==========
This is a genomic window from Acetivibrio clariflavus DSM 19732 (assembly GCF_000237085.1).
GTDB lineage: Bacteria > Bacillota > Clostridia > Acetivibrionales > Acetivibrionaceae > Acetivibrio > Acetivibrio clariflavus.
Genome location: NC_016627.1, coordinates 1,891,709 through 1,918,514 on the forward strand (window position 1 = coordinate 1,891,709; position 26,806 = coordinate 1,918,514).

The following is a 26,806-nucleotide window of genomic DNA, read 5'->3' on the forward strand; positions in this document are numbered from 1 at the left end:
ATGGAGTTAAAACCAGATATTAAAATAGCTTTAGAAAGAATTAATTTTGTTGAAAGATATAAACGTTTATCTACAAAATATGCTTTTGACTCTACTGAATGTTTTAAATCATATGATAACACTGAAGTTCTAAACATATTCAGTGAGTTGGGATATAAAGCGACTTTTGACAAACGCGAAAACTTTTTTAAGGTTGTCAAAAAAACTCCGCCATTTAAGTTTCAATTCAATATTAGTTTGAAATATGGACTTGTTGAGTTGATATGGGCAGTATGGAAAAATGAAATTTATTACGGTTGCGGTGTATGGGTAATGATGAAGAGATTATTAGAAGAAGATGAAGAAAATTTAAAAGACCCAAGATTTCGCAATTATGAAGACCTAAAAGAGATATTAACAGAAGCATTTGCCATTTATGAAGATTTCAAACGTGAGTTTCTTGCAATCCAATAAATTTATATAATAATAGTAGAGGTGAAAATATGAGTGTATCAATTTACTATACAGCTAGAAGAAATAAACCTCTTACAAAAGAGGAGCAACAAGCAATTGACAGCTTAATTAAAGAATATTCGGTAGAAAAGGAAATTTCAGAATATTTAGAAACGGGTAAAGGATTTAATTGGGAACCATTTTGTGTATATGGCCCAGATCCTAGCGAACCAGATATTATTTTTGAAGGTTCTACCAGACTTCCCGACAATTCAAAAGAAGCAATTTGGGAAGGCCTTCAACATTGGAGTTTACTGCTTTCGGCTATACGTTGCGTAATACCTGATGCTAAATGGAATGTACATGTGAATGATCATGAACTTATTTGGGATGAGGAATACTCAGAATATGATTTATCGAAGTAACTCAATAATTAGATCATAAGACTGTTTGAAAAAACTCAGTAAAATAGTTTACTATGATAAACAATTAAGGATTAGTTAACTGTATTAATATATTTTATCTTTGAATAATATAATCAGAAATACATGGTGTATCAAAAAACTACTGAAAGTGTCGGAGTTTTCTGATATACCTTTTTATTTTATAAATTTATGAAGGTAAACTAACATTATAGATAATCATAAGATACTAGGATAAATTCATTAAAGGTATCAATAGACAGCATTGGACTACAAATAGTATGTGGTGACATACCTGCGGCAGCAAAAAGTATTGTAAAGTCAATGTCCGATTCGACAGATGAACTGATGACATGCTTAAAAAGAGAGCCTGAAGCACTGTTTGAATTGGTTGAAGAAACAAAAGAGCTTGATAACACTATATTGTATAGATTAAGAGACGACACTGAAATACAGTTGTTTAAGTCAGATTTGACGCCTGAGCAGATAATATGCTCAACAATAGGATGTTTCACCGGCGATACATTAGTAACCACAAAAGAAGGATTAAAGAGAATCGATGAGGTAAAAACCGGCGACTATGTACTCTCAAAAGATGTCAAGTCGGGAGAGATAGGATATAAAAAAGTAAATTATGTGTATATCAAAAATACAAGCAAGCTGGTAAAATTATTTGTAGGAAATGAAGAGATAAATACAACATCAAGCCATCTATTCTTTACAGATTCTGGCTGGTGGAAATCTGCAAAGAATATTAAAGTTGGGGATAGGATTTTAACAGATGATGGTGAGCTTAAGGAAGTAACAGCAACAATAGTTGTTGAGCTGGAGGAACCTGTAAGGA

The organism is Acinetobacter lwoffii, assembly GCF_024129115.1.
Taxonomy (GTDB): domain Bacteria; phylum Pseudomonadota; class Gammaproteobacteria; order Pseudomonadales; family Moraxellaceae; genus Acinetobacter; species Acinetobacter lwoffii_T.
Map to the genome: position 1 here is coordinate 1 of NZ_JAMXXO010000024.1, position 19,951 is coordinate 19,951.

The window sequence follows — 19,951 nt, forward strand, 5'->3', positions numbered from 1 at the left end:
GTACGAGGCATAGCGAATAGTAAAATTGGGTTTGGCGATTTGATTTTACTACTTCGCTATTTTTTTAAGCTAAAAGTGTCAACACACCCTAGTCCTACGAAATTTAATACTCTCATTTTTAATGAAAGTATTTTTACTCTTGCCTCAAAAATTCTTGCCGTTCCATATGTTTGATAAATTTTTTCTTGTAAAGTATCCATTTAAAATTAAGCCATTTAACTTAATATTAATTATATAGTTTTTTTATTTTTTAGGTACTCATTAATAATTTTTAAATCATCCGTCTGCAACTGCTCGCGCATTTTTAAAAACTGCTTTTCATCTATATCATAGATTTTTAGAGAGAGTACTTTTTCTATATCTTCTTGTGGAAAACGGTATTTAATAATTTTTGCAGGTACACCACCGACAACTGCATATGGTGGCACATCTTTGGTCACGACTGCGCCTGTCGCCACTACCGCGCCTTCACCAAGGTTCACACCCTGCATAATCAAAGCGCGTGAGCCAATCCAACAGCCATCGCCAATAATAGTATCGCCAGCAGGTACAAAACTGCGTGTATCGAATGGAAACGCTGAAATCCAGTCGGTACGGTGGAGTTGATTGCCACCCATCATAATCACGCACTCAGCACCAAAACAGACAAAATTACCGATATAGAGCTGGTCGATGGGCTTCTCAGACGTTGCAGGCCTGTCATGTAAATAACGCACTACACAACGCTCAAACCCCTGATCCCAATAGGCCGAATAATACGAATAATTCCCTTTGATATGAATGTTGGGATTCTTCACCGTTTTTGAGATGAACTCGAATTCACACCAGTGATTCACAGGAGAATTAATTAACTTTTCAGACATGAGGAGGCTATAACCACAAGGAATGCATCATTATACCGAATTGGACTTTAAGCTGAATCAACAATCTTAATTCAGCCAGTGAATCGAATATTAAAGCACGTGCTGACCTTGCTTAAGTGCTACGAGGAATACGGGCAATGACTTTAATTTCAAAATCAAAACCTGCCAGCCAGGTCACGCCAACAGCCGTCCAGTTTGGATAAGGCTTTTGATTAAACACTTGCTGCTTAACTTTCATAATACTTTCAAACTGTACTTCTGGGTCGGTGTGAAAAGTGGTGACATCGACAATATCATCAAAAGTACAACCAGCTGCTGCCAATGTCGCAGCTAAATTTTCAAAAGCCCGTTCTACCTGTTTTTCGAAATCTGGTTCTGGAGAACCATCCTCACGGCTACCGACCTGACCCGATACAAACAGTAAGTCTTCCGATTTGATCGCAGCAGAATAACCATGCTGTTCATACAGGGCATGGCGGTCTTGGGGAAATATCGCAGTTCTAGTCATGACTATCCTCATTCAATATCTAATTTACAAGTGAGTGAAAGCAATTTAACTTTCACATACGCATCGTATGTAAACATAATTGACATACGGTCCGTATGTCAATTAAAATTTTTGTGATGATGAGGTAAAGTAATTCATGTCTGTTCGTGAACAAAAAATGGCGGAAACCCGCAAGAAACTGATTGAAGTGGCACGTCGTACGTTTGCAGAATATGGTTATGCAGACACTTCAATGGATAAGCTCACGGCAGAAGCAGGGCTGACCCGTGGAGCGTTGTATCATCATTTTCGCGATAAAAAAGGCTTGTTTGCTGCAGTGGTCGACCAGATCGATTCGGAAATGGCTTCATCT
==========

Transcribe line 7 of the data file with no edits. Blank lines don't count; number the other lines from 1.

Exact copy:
Taxonomy (GTDB): domain Bacteria; phylum Pseudomonadota; class Gammaproteobacteria; order Pseudomonadales; family Moraxellaceae; genus Acinetobacter; species Acinetobacter lwoffii_T.